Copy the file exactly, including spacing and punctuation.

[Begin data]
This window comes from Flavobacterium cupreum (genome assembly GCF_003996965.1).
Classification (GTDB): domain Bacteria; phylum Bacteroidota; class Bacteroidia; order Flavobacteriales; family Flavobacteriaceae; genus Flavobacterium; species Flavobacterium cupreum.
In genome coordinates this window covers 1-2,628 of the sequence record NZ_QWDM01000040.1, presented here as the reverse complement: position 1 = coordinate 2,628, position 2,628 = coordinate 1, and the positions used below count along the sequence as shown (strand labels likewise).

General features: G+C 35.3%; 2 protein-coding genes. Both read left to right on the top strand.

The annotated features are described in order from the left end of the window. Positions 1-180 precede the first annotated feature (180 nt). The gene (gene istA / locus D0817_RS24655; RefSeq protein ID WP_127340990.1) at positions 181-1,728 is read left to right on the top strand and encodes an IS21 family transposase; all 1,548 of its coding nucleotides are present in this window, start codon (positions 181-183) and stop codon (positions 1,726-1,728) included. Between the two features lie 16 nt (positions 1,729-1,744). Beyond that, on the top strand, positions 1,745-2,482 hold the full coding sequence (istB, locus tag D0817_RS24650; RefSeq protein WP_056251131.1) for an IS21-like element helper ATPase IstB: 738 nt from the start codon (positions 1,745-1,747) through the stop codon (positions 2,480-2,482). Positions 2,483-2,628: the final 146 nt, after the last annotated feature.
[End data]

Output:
This window comes from Flavobacterium cupreum (genome assembly GCF_003996965.1).
Classification (GTDB): domain Bacteria; phylum Bacteroidota; class Bacteroidia; order Flavobacteriales; family Flavobacteriaceae; genus Flavobacterium; species Flavobacterium cupreum.
In genome coordinates this window covers 1-2,628 of the sequence record NZ_QWDM01000040.1, presented here as the reverse complement: position 1 = coordinate 2,628, position 2,628 = coordinate 1, and the positions used below count along the sequence as shown (strand labels likewise).

General features: G+C 35.3%; 2 protein-coding genes. Both read left to right on the top strand.

The annotated features are described in order from the left end of the window. Positions 1-180 precede the first annotated feature (180 nt). The gene (gene istA / locus D0817_RS24655; RefSeq protein ID WP_127340990.1) at positions 181-1,728 is read left to right on the top strand and encodes an IS21 family transposase; all 1,548 of its coding nucleotides are present in this window, start codon (positions 181-183) and stop codon (positions 1,726-1,728) included. Between the two features lie 16 nt (positions 1,729-1,744). Beyond that, on the top strand, positions 1,745-2,482 hold the full coding sequence (istB, locus tag D0817_RS24650; RefSeq protein WP_056251131.1) for an IS21-like element helper ATPase IstB: 738 nt from the start codon (positions 1,745-1,747) through the stop codon (positions 2,480-2,482). Positions 2,483-2,628: the final 146 nt, after the last annotated feature.